Section 4. As the model fits the full polynomial weeks model, it is not necessary to use polynomial blocks contrasts which gives a substantial
simplification in coding.

**Comment** The model fitted in Section 5 appears to be the best model available based on the generalized least squares method but
it is clear from the graphical plots of studentized residuals that the fitted data contains outliers that are not
well accommodated by the fitted model. If the data was from a real experiment, further information about the data might be available but as the data
seems to be artificial this option is not available. In this situation, various robust methods of model fitting or regression analysis
that can accommodate non-standard distributions or model outliers are available. However, these methods are beyond the scope of
this tutorial and will not be discussed further here.

`agriTutorial`

: return to home page if you want to select a different example

Rodney N. Edmondson (rodney.edmondson@gmail.com)

Hans-Peter Piepho (piepho@uni-hohenheim.de)

Muhammad Yaseen (myaseen208@gmail.com)

Milliken, G., & Johnson, D. (1992).

*Analysis of Messy Data. Volume I: Designed Experiments*. CRC Press.Kenward, M. G., & Roger, J. H. (1997). Small sample inference for fixed effects from restricted maximum likelihood.

*Biometrics*,**53**, 983–997.Piepho, H., & Edmondson, R. (2018). A tutorial on the Statistical Analysis of Factorial Experiments with Qualitative and Quantitative treatment factor levels.

*Journal of Agronomy and Crop Science.*(https://onlinelibrary.wiley.com/doi/full/10.1111/jac.12267).

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library(broom)
library(broom.mixed)
library(dplyr)
library(emmeans)
library(ggfortify)
library(ggplot2)
library(lmerTest)
library(magrittr)
library(nlme)
library(tibble)
library(tidyr)
options(contrasts = c('contr.treatment', 'contr.poly'))
##---------sorghumData-------
sorghum$factblock <- factor(sorghum$varblock)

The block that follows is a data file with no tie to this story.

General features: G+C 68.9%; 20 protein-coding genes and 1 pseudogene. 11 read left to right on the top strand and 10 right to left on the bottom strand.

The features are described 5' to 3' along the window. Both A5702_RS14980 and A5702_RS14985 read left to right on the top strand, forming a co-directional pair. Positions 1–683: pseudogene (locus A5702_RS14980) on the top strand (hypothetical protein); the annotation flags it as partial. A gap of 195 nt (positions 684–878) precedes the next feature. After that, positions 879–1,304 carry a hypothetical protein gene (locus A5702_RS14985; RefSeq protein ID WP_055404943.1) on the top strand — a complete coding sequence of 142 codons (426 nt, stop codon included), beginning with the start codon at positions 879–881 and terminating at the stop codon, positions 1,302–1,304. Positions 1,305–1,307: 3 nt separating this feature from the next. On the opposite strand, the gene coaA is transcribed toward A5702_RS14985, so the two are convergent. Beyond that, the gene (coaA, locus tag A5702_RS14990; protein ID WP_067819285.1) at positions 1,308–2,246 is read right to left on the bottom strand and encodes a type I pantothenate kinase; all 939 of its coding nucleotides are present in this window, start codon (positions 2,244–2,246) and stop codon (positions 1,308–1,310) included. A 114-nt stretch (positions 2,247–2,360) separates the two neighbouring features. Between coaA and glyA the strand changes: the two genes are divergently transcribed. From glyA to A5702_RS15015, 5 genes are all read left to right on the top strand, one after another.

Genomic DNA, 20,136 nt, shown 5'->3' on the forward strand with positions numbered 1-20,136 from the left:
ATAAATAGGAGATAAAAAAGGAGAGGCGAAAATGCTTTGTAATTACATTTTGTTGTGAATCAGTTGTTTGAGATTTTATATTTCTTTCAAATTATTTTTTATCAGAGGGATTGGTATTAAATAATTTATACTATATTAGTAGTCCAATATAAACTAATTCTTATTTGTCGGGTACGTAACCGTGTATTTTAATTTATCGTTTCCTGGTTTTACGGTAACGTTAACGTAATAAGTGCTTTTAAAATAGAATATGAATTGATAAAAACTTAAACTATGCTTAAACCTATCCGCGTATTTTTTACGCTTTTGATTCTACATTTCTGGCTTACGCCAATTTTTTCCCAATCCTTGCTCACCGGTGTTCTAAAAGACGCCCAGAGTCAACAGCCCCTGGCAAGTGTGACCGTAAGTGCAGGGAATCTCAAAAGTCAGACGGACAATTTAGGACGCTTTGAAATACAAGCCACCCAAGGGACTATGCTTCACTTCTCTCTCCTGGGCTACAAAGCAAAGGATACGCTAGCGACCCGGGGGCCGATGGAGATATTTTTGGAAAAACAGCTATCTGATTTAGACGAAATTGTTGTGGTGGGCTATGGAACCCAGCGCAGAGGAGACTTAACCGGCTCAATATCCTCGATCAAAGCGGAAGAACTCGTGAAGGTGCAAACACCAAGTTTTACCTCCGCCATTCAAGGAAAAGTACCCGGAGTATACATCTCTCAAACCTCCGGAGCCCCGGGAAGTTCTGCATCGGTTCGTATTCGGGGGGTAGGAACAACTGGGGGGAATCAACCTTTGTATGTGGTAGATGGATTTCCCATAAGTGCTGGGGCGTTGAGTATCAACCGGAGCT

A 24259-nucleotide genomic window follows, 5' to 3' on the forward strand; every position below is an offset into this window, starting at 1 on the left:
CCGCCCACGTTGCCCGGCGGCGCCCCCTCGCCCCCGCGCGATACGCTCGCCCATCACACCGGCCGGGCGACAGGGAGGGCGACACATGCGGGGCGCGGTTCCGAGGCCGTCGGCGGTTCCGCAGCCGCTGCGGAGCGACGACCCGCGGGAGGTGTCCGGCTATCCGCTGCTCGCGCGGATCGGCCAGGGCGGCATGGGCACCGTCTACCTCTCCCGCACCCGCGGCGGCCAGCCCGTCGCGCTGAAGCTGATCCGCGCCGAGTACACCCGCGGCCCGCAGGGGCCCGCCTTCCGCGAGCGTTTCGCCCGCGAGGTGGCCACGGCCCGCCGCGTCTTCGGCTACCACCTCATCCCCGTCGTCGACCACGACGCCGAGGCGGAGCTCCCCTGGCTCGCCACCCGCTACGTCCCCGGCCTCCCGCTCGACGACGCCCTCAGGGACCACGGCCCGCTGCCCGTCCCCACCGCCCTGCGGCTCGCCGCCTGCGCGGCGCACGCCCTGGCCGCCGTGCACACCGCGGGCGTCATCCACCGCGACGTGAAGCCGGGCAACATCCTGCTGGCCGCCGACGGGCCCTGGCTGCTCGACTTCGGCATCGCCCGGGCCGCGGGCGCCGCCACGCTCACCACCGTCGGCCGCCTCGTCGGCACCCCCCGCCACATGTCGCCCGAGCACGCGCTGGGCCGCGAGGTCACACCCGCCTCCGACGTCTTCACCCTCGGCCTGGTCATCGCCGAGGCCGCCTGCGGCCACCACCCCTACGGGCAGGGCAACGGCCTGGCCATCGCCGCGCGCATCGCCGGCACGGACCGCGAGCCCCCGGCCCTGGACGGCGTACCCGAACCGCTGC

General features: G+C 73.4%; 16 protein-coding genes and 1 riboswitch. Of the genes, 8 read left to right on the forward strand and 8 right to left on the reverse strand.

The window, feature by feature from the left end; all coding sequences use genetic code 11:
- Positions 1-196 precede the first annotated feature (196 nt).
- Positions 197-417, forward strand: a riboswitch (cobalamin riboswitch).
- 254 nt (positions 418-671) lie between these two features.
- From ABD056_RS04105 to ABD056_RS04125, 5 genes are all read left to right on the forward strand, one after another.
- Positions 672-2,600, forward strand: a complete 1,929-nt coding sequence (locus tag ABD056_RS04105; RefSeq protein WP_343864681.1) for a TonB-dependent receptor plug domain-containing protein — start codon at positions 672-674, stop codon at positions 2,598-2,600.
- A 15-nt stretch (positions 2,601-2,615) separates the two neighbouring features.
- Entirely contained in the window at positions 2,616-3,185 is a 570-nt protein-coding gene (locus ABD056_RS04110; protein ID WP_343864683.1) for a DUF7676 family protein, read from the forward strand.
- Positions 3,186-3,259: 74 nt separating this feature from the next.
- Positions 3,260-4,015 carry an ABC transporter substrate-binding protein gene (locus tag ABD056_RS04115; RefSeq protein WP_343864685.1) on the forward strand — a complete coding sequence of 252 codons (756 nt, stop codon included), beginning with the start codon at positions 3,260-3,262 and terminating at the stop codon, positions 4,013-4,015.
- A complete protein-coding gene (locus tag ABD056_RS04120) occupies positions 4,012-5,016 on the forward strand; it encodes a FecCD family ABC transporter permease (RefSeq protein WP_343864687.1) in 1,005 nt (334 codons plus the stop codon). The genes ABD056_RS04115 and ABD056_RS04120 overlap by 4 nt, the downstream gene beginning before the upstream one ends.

sorghum$rawWeeks <- poly(sorghum$varweek, degree = 4, raw = TRUE)
sorghum$polWeeks <- poly(sorghum$varweek, degree = 4, raw = FALSE)
sorghum$polBlocks <- poly(sorghum$varblock, degree = 4, raw = FALSE)
##-------fm4.1-------
## independent uncorrelated random plots
fm4.1 <- nlme::gls(y ~ factweek * (Replicate + variety), sorghum)
fm4.1.ANOVA <- anova(fm4.1)
fm4.1.glance <- broom::glance(fm4.1)
fm4.1.Variogram <- nlme::Variogram(fm4.1)
##----fm4.1.ANOVA----
fm4.1.ANOVA
##----fm4.1.glance----
fm4.1.glance
##----fm4.1.Variogram----
fm4.1.Variogram
##-------fm4.2-------
## corCompSymm compound symmetry
fm4.2 <- nlme::gls(y ~ factweek * (Replicate + variety),
corr = corCompSymm(form = ~ varweek|factplot), sorghum)
fm4.2.ANOVA <- anova(fm4.2)
fm4.2.glance <- broom::glance(fm4.2)
fm4.2.Variogram <- nlme::Variogram(fm4.2)
##----fm4.2.ANOVA----
fm4.2.ANOVA
##----fm4.2.glance----
fm4.2.glance
##----fm4.2.Variogram----
fm4.2.Variogram
##-------fm4.3-------
## corExp without nugget
fm4.3 <- nlme::gls(y ~ factweek * (Replicate + variety),
corr = corExp(form = ~ varweek|factplot), sorghum)
fm4.3.ANOVA <- anova(fm4.3)
fm4.3.glance <- broom::glance(fm4.3)
fm4.3.Variogram <- nlme::Variogram(fm4.3)
##----fm4.3.ANOVA----
fm4.3.ANOVA
##----fm4.3.glance----
fm4.3.glance
##----fm4.3.Variogram----
fm4.3.Variogram
##-------fm4.4-------
## corExp with nugget
fm4.4 <- nlme::gls(y ~ factweek * (Replicate + variety),
corr = corExp(form = ~ varweek|factplot, nugget = TRUE), sorghum)
fm4.4.ANOVA <- anova(fm4.4)
fm4.4.glance <- broom::glance(fm4.4)
fm4.4.Variogram <- nlme::Variogram(fm4.4)
##----fm4.4.ANOVA----
fm4.4.ANOVA
##----fm4.4.glance----